Living by the Sword
Sunday night I watched a 60 Minutes segment about the story of Stephen Greenspan, the guy who literally wrote the book on gullibility.
Two days after publishing his book, the author learned he was a victim of Bernie Madoff.
The expert on gullibility lost over $400,000 in an investment scam.
At first that just sounds ironic – the expert on gullibility being taken in by a shyster.
But then yesterday someone at Good Vibe U reminded me of the brilliant Jill Bolte Taylor talk at the TED conference.
Jill is the neuroanatomist who spoke about how fascinating it was to have a stroke as a person who had studied the internal workings of the brain for years.
Then I was thinking about my boyfriend’s cousin, Sheldon. He’s a politician (or rather, was) here in my home state whose father was killed by a drunk driver when Sheldon was just a teenager. During Sheldon’s lengthy political service, he was a strong advocate against driving under the influence.
Last month he resigned from the state senate two days after being arrested for drunk driving.
My first thought was, “What the hell?!”
But this is no secret, and it’s not ironic or coincidence. It’s just vibrational alignment at work.
Does it kinda though make you think twice about what you might be lining up with, that maybe you didn’t necessarily mean to?
It did me.
I listened to Abraham counsel a person (the Toronto 2009 workshop) who believed that because she spent her days working with poverty clients she was impeding her own financial abundance by doing so.
I personally spend a lot of time talking with and writing about people who experience struggle in exercising their deliberate creation skills. Should I get more spotlight on success stories?! lol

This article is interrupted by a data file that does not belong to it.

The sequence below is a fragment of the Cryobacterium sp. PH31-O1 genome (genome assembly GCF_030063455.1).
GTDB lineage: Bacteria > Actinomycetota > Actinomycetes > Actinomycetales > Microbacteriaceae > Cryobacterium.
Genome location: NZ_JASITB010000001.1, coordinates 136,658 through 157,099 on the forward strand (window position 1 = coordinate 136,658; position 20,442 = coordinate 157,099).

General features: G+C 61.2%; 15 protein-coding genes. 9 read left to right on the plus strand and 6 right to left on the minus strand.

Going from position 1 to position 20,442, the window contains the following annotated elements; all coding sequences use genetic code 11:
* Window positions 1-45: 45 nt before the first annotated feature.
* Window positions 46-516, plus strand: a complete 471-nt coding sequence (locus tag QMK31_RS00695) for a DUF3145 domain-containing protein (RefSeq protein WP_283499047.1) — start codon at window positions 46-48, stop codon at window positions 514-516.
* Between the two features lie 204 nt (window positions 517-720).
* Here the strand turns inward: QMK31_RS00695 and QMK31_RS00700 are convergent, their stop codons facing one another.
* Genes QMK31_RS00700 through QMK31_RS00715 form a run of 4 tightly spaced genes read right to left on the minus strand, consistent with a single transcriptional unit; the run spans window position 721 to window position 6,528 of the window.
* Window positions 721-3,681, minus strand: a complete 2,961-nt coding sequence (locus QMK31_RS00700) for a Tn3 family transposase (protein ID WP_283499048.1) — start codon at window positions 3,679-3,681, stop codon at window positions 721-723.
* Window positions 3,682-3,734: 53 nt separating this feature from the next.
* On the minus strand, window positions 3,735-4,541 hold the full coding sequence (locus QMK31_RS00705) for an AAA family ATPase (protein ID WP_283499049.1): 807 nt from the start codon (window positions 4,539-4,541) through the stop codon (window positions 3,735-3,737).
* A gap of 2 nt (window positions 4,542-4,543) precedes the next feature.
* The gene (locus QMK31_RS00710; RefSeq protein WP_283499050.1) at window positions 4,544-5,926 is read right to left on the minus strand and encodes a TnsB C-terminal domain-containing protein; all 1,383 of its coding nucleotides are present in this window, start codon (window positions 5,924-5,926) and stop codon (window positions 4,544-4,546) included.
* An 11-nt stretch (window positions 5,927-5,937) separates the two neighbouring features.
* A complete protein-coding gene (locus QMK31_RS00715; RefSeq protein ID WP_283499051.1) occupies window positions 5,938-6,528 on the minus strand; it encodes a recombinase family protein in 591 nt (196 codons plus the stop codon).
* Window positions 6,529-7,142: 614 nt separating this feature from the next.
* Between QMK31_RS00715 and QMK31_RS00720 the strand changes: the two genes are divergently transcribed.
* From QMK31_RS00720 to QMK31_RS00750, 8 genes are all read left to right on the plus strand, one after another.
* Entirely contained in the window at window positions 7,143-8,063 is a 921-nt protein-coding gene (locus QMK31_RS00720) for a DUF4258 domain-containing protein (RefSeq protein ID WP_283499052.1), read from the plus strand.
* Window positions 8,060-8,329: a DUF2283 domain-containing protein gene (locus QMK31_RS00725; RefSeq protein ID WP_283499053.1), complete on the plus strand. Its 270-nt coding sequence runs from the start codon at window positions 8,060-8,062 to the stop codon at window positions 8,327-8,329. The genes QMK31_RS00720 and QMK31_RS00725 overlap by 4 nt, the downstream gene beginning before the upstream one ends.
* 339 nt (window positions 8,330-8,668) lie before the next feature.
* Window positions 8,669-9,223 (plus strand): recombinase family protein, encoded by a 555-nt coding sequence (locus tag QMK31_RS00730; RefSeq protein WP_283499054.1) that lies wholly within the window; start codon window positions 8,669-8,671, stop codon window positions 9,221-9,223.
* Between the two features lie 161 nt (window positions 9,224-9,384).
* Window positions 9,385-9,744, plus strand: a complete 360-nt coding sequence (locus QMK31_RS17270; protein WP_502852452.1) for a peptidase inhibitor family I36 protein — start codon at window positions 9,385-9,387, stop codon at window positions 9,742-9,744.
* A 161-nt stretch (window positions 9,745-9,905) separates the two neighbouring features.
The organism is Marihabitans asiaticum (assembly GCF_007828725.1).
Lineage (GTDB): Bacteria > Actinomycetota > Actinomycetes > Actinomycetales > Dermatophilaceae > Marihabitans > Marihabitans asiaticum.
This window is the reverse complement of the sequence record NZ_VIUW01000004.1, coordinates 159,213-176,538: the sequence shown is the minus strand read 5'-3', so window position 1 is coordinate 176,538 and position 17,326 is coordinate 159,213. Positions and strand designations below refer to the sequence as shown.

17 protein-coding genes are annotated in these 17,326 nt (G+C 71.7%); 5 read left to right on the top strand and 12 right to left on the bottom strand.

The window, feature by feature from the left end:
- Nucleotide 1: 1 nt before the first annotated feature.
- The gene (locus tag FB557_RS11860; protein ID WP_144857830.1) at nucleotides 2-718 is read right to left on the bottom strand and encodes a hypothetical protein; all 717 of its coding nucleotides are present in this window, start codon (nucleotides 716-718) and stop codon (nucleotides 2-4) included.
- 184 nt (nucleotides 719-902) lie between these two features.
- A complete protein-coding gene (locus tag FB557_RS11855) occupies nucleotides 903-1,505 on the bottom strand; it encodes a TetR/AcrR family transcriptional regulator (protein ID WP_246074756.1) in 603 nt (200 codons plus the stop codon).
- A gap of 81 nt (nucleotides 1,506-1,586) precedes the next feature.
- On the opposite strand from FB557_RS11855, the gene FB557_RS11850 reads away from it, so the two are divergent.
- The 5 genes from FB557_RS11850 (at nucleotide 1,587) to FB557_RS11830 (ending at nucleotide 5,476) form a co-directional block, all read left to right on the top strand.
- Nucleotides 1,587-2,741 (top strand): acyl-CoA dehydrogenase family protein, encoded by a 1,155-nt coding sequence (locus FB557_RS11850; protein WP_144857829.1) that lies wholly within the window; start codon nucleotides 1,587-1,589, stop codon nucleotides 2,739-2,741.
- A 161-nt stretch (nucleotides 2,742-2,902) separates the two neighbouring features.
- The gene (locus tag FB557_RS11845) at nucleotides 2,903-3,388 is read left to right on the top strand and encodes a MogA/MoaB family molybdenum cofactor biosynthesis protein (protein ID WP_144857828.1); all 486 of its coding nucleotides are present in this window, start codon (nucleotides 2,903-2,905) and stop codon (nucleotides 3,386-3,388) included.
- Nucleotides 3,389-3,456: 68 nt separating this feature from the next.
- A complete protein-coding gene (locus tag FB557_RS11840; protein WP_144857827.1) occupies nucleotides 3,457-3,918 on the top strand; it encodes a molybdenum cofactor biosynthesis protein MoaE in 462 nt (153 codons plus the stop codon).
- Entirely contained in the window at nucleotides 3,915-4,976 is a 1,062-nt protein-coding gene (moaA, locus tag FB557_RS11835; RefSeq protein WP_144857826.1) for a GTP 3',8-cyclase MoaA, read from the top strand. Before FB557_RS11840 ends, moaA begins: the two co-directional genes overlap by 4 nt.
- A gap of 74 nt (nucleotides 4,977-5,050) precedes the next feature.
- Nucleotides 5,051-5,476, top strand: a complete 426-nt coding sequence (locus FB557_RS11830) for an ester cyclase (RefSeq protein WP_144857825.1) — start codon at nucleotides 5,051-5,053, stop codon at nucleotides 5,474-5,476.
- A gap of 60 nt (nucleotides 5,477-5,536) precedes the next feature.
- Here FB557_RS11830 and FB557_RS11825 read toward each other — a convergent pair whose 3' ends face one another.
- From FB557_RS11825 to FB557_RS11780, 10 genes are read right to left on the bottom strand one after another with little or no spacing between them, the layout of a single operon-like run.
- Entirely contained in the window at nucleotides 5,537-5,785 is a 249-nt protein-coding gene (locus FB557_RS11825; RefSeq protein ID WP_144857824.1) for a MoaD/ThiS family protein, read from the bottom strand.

In my former work I used to preach to employees that whatever you do, do NOT spend your retirement money! Do not, do not, do NOT spend your retirement money on anything other than retirement!
(Because everyone who quits their job cashes out. Bad idea in financial planning world.)
And then I quit my job and started liquidating my 401k to cover expenses while I built a coaching practice. ha
We get what we think about, right?
I’m curious about your take on the subject.
What about the woman who is passionate about children’s vaccinations reform? Or the guy who actor who immerses himself in the new role to the point of “becoming” the character?
(Or for that matter, the pilot who trains for emergency landings?)
How do we do what we love and feel passion for without experiencing the dark side of it?
(Although Jill’s experience could hardly be called dark! Quite the opposite, it sounds.)
I guess my question is, is it possible to live by the sword without also dying by it? In fact, maybe the question to ask is how we live by the sword and also thrive by it.
Maybe it’s as simple as holding that intention in mind.
What’s your take?
PS to Kim – I had to use your gorgeous photo for this post since I couldn’t imagine a better looking one with a sword in it nor a better example of someone who flows the good vibe no matter what she’s involved in!